Acts and Resolves Passed by the General Court

Cover
University Press of Cambridge, 1862
 

Was andere dazu sagen - Rezension schreiben

Es wurden keine Rezensionen gefunden.

Ausgewählte Seiten

Andere Ausgaben - Alle anzeigen

Häufige Begriffe und Wortgruppen

Beliebte Passagen

Seite ix - In the government of this Commonwealth, the legislative department shall never exercise the executive and judicial powers, or either of them : the executive shall never exercise the legislative and judicial powers, or either of them : the judicial shall never exercise the legislative and executive powers, or either of them: to the end it may be a government of laws and not of men.
Seite vi - ... no part of the property of any individual can, with justice, be taken from him, or applied to public uses, without his own consent, or that of the representative body of the people.
Seite iii - The body politic is formed by a voluntary association of individuals; it is a social compact by which the whole people covenants with each citizen and each citizen with the whole people that all shall be governed by certain laws for the common good.
Seite iv - Commonwealth have a right to invest their legislature with power to authorize and require, and the legislature shall, from time to time, authorize and require, the several towns, parishes, precincts, and other bodies politic, or religious societies, to make suitable provision, at their own expense, for the institution of the public worship of GOD, and for the support and maintenance of public protestant teachersi8 of piety, religion and morality, in all cases where such provision shall not be made...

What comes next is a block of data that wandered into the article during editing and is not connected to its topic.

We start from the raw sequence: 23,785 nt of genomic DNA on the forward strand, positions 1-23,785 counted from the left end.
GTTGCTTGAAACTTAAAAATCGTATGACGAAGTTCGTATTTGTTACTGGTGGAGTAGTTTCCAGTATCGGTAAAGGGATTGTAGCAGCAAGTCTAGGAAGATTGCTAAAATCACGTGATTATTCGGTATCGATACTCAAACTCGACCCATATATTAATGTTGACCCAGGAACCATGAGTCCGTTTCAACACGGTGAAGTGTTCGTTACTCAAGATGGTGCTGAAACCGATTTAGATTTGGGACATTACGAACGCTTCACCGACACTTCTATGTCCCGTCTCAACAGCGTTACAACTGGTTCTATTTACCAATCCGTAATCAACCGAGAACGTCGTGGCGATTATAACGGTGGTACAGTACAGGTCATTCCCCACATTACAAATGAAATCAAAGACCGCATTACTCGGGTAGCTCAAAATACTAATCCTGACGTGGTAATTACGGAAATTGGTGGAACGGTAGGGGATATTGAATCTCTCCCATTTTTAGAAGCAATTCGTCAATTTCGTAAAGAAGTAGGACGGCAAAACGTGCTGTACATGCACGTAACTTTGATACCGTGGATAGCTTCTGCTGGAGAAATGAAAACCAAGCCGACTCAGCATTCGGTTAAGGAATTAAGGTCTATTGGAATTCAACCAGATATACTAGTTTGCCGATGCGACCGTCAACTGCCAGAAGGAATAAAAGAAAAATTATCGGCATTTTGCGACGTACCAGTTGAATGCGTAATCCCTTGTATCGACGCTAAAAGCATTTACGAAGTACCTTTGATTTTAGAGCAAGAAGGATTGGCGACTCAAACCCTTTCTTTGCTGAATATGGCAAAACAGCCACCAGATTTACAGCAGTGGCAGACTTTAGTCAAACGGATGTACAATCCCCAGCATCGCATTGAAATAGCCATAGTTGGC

Seite x - ... to make, ordain, and establish, all manner of wholesome and reasonable orders, laws, statutes, and ordinances, directions and instructions, either with penalties or without; so as the same be not repugnant or contrary to this constitution, as they shall judge to be for the good and welfare of this commonwealth, and for the government and ordering thereof, and of the subjects of the same...
Seite viii - It is essential to the preservation of the rights of every individual, his life, liberty, property and character, that there be an impartial interpretation of the laws and administration of justice. It is the right of every citizen to be tried by judges as free, impartial and independent, as the lot of humanity will admit.
Seite vii - A frequent recurrence to the fundamental principles of the Constitution, and a constant adherence to those of piety, justice, moderation, temperance, industry, and frugality, are absolutely necessary to preserve the advantages of liberty, and to maintain a free government.
Seite iii - The end of the institution, maintenance, and administration of government, is to secure the existence of the body politic, to protect it, and to furnish the individuals who compose it with the power of enjoying in safety and tranquillity their natural rights, and the blessings of life...
Seite xxv - Whereas our wise and pious ancestors, so early as the year one thousand six hundred and thirty-six, laid the foundation of Harvard College, in which university many persons of great eminence have, by the blessing of GOD, been initiated in those arts and sciences which qualified them for public employments, both in church and state: and whereas the encouragement of arts and sciences, and all good literature, tends to the honor of (Ion.
Seite xxvii - College; provided, that nothing herein shall be construed to prevent the legislature of this commonwealth from making such alterations in the government of the said university, as shall be conducive to its advantage, and the interest of the republic of letters, in as full a manner as might have been done by the legislature of the late Province of the Massachusetts Bay.

Bibliografische Informationen